Internalizing cancer antibodies from phage libraries selected on tumor cells and yeast-displayed tumor antigens.
ABSTRACT: A number of approaches have been utilized to generate antibodies to cancer cell surface receptors that can be used as potential therapeutics. A number of these therapeutic approaches, including antibody-drug conjugates, immunotoxins, and targeted nucleic acid delivery, require antibodies that not only bind receptor but also undergo internalization into the cell upon binding. We previously reported on the ability to generate cancer cell binding and internalizing antibodies directly from human phage antibody libraries selected for internalization into cancer cell lines. While a number of useful antibodies have been generated using this approach, limitations include the inability to direct the selections to specific antigens and to identify the antigen bound by the antibodies. Here we show that these limitations can be overcome by using yeast-displayed antigens known to be associated with a cell type to select the phage antibody output after several rounds of selection on a mammalian cell line. We used this approach to generate several human phage antibodies to yeast-displayed EphA2 and CD44. The antibodies bound both yeast-displayed and mammalian cell surface antigens, and were endocytosed upon binding to mammalian cells. This approach is generalizable to many mammalian cell surface proteins, results in the generation of functional internalizing antibodies, and does not require antigen expression and purification for antibody generation.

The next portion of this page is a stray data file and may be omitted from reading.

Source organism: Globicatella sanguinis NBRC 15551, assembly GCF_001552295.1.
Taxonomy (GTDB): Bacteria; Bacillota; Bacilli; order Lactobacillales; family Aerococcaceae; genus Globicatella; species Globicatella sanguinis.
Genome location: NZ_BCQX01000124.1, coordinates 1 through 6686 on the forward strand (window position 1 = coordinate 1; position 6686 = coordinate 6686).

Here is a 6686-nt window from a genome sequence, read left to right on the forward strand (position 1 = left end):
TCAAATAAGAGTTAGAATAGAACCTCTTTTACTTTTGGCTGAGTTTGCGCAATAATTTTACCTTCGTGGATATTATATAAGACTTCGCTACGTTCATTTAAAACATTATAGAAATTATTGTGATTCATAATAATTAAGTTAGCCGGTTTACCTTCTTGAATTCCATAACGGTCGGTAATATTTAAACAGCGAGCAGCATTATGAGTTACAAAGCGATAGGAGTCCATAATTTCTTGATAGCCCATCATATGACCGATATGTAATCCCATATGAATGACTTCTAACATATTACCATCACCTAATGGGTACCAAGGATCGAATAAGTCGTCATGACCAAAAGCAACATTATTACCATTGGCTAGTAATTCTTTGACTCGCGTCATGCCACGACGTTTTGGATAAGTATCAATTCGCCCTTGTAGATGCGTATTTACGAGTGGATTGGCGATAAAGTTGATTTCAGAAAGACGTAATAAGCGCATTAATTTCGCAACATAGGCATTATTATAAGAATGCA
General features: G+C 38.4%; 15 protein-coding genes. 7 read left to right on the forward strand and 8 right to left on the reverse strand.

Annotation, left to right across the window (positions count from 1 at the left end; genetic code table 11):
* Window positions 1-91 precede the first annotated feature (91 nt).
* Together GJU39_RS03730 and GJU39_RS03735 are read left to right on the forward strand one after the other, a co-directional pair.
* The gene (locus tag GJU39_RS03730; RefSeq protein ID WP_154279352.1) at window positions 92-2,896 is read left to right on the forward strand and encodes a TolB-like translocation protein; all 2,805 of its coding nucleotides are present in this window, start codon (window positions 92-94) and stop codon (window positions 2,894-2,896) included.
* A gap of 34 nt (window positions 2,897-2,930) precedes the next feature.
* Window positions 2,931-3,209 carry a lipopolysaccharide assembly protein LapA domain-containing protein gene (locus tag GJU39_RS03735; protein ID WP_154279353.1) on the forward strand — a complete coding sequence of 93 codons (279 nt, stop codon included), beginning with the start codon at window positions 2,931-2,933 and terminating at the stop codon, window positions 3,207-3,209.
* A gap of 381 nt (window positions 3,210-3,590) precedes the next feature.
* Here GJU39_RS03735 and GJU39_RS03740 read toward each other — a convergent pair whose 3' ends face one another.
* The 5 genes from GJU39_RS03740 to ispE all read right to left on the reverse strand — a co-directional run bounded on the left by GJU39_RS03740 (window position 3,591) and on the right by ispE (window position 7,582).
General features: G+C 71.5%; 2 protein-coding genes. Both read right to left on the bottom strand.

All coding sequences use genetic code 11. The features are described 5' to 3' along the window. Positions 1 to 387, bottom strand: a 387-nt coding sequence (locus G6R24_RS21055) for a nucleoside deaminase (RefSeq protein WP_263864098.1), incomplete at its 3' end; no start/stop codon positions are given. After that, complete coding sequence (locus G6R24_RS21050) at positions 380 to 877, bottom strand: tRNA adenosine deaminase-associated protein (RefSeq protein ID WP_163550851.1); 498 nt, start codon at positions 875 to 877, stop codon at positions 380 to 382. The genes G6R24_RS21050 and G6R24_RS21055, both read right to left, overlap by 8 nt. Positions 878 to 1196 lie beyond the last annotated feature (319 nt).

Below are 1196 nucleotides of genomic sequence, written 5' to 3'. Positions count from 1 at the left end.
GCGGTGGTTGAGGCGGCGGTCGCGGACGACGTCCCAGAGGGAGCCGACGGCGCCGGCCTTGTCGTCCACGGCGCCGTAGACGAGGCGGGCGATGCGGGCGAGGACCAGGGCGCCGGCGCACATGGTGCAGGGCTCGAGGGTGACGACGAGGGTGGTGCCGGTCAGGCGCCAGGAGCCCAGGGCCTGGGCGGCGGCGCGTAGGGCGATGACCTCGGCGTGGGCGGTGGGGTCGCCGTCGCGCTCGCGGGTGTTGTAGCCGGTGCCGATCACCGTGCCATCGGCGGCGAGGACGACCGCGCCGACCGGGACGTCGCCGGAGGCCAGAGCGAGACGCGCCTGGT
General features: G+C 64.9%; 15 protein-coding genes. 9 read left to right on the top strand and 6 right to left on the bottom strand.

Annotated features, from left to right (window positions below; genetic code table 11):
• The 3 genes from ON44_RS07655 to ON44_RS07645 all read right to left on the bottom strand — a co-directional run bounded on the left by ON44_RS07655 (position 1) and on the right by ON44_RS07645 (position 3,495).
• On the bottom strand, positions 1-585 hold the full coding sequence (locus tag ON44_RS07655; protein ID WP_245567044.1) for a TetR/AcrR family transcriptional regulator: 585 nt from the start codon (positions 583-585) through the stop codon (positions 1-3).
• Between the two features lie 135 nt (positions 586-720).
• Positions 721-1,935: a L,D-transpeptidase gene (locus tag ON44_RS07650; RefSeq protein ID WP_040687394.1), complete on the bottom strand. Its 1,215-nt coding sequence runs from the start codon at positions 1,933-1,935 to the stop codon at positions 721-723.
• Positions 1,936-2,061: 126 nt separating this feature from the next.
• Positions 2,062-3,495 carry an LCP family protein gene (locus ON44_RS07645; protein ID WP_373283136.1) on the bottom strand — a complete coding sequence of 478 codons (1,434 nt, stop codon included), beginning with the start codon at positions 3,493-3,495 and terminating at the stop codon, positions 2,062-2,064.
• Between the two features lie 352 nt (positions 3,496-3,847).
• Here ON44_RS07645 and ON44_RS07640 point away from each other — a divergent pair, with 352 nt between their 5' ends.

Project description:Many therapeutic targets are cell surface receptors, which can be challenging antigens for antibody generation. For many therapeutic applications, one needs antibodies that not only bind the cell surface receptor but also are internalized into the cell. This allows use of the antibody to deliver various payloads into the cell to achieve a therapeutic effect. Phage antibody technology has proven a powerful tool for the generation and optimization of human antibodies to any antigen. While applied to the generation of antibodies to purified proteins, it is possible to directly select cell binding and internalizing antibodies on cells. Potential advantages of this approach include: cell surface receptors are in native conformation on intact cells while this might not be so for recombinant proteins; antibodies can be selected for both cell binding and internalization properties; the antibodies can be used to identify their tumor associated antigens; and such antibodies can be used for human treatment directly since they are human in sequence. This review will discuss the factors that impact the successful selection of cell binding and internalizing antibodies. These factors include the cell types used for selection, the impact of different phage antibody library formats, and the specific selection protocols used.